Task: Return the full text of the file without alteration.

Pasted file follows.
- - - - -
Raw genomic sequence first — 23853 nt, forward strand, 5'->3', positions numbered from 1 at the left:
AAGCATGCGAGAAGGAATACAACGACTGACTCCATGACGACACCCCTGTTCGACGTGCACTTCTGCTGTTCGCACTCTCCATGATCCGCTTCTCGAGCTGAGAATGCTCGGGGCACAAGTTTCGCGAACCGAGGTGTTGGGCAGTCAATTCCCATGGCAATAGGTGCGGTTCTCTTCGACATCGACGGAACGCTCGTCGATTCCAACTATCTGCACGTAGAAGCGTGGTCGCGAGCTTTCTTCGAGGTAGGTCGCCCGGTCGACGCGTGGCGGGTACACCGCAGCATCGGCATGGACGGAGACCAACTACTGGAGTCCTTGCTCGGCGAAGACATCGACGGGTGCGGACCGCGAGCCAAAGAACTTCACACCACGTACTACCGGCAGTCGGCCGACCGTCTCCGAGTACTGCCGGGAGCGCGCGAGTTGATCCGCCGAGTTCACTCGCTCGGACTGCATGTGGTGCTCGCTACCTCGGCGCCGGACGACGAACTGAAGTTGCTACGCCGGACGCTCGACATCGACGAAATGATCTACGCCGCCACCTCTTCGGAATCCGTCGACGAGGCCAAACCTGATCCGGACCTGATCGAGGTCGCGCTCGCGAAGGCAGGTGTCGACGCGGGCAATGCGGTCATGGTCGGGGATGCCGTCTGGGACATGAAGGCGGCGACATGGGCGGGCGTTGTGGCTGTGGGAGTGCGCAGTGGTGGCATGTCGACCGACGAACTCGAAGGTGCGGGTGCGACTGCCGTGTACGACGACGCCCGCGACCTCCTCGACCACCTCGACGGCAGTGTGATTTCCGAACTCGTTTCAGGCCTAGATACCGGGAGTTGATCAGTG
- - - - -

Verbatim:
Raw genomic sequence first — 23853 nt, forward strand, 5'->3', positions numbered from 1 at the left:
AAGCATGCGAGAAGGAATACAACGACTGACTCCATGACGACACCCCTGTTCGACGTGCACTTCTGCTGTTCGCACTCTCCATGATCCGCTTCTCGAGCTGAGAATGCTCGGGGCACAAGTTTCGCGAACCGAGGTGTTGGGCAGTCAATTCCCATGGCAATAGGTGCGGTTCTCTTCGACATCGACGGAACGCTCGTCGATTCCAACTATCTGCACGTAGAAGCGTGGTCGCGAGCTTTCTTCGAGGTAGGTCGCCCGGTCGACGCGTGGCGGGTACACCGCAGCATCGGCATGGACGGAGACCAACTACTGGAGTCCTTGCTCGGCGAAGACATCGACGGGTGCGGACCGCGAGCCAAAGAACTTCACACCACGTACTACCGGCAGTCGGCCGACCGTCTCCGAGTACTGCCGGGAGCGCGCGAGTTGATCCGCCGAGTTCACTCGCTCGGACTGCATGTGGTGCTCGCTACCTCGGCGCCGGACGACGAACTGAAGTTGCTACGCCGGACGCTCGACATCGACGAAATGATCTACGCCGCCACCTCTTCGGAATCCGTCGACGAGGCCAAACCTGATCCGGACCTGATCGAGGTCGCGCTCGCGAAGGCAGGTGTCGACGCGGGCAATGCGGTCATGGTCGGGGATGCCGTCTGGGACATGAAGGCGGCGACATGGGCGGGCGTTGTGGCTGTGGGAGTGCGCAGTGGTGGCATGTCGACCGACGAACTCGAAGGTGCGGGTGCGACTGCCGTGTACGACGACGCCCGCGACCTCCTCGACCACCTCGACGGCAGTGTGATTTCCGAACTCGTTTCAGGCCTAGATACCGGGAGTTGATCAGTG